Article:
Moving onto the key producing assets, we were reminded that the Jubilee field has 2bn barrels of oil in place and a recovery rate of 40% is expected. So far they have only produced 50% of what they expect to recover so there is a lot of oil still to go for. The key development areas are in the Eastern section at Jubilee North East and Jubilee South East. Both projects are sanctioned and underway. There is a lot of infrastructure already in place but more is being added to open up these Eastern fields.

The TEN fields contain 1bl barrels of oil and the expected recovery rate is 30% as these fields are more complex and consist of multiple fields. The focus historically has been on the Enyenra and Ntomme fields and the development going forward will be on the most cost efficient pools of oil. The TEN FPSO has lots of capacity to produce more oil and gas and the plan is to better utilise this capacity.

In the non-operating portfolio, which is principally Gabon, Tullow will look to use their expertise to help the operating partners. The Simba field is significantly exceeding the initial case and with development they are expecting to double production.

In the Emerging basins of Guyana and Argentina the objective is to minimise capital exposure whilst maintaining carried interest. In Guyana there is a well commitment next year, but they continue to work on potential farm out arrangements. The company is very clear that they will not invest more in frontier exploration blocks.

Then looking at the Kenya project which has had many false starts and a history of disappointment but this is now changing. The scale of the resource is large and the development plan has been revisited using data from initial production data. The oil in place estimates have increased to 2.85billion barrels and there has also been an increase in recoverable oil to 585m barrels. Initial investment will be in the most attractive parts of the field where the economics are most viable and this in turn will enable the other parts of the field to be developed later on. Tullow is now seeking strategic partners based on this revised plan.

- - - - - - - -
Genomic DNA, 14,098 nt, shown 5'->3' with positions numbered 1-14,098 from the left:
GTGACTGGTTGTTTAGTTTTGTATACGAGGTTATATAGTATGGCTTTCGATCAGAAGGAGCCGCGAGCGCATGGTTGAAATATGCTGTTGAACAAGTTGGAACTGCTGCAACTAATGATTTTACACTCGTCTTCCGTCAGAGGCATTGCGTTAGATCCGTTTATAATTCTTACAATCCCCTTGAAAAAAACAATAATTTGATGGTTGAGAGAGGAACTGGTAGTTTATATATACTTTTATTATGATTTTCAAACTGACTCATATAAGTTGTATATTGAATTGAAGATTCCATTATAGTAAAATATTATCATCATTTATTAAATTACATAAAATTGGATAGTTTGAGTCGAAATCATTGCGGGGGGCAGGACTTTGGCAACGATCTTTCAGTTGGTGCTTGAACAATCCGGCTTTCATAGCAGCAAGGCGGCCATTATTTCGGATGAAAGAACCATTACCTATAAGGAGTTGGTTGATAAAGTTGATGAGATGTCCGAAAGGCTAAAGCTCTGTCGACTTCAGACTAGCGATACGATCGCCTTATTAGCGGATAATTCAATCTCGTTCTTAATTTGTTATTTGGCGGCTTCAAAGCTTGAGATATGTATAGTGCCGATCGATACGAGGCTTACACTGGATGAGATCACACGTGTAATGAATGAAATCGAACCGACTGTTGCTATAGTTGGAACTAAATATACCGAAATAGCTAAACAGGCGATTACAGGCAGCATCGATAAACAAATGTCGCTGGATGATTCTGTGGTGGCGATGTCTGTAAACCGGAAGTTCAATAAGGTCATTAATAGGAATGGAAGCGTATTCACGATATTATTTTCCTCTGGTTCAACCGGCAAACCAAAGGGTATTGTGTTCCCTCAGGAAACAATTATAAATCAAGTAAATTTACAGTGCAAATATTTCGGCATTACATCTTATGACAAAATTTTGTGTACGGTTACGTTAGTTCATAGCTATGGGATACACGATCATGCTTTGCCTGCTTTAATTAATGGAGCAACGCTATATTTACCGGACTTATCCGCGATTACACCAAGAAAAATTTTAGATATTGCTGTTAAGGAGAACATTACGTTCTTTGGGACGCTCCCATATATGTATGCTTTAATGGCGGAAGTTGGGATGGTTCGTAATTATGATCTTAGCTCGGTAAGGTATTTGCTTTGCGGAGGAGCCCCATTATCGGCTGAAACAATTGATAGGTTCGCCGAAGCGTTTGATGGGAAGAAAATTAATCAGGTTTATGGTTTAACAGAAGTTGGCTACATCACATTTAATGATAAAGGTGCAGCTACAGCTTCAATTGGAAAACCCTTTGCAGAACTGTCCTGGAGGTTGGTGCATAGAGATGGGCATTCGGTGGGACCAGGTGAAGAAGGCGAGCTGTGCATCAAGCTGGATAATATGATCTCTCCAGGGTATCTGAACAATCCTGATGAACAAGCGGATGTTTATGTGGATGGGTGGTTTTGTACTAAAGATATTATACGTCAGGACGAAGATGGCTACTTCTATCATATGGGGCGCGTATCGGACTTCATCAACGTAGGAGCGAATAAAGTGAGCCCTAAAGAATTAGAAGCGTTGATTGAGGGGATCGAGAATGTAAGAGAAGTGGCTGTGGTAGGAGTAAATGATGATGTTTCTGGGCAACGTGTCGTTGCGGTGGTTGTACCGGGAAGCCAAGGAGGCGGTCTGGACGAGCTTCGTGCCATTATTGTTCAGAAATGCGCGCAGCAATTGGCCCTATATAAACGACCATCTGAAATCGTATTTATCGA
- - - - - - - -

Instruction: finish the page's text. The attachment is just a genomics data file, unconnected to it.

In summarising the progress that has been made Rahul feels they are now developing a credible track record priority in delivering targets and are cementing their position as a leading African Oil company. They will look to continue to deliver growth from the West African assets whilst maintaining a keen focus on costs, generating cash flow and repaying debt.

In the questions more details were given on the following.

Tullow is reviewing the Kosmos purchase of Occidental assets. It does have pre-emptive rights over part of the interest and is considering its position.

If anyone approaches the company with an attractive price for their assets they would consider them as they look to work in the best interests of shareholders. Having said that, now disposals have been done there is no imperative to sell anything else.

The Net Zero ambition is based on cutting out flaring of gas, improving the efficiency of their assets and nature based carbon offsets. The more gas they process and sell the less they will flare and over the next two years they will be making process in gas processing capacity which will help eliminate routine capital and this investment is part of the routine business plan.

The ongoing dispute with the Ghanaian tax authorities is being progressed and an update will be provided when appropriate.

Finishing off the webinar Rahul said that if they deliver against their plans they will create substantial value for shareholders. Tullow is a responsible developer of resources that can add value to host countries and communities. As the oil majors exit from the areas Tullow is active in, there will be more attractive opportunities for Tullow to leverage their skills and this is why he is optimistic about the future.

A recording of the webinar is available here. If you would like further information on other webinars organised by Yellowstone Advisory, please contact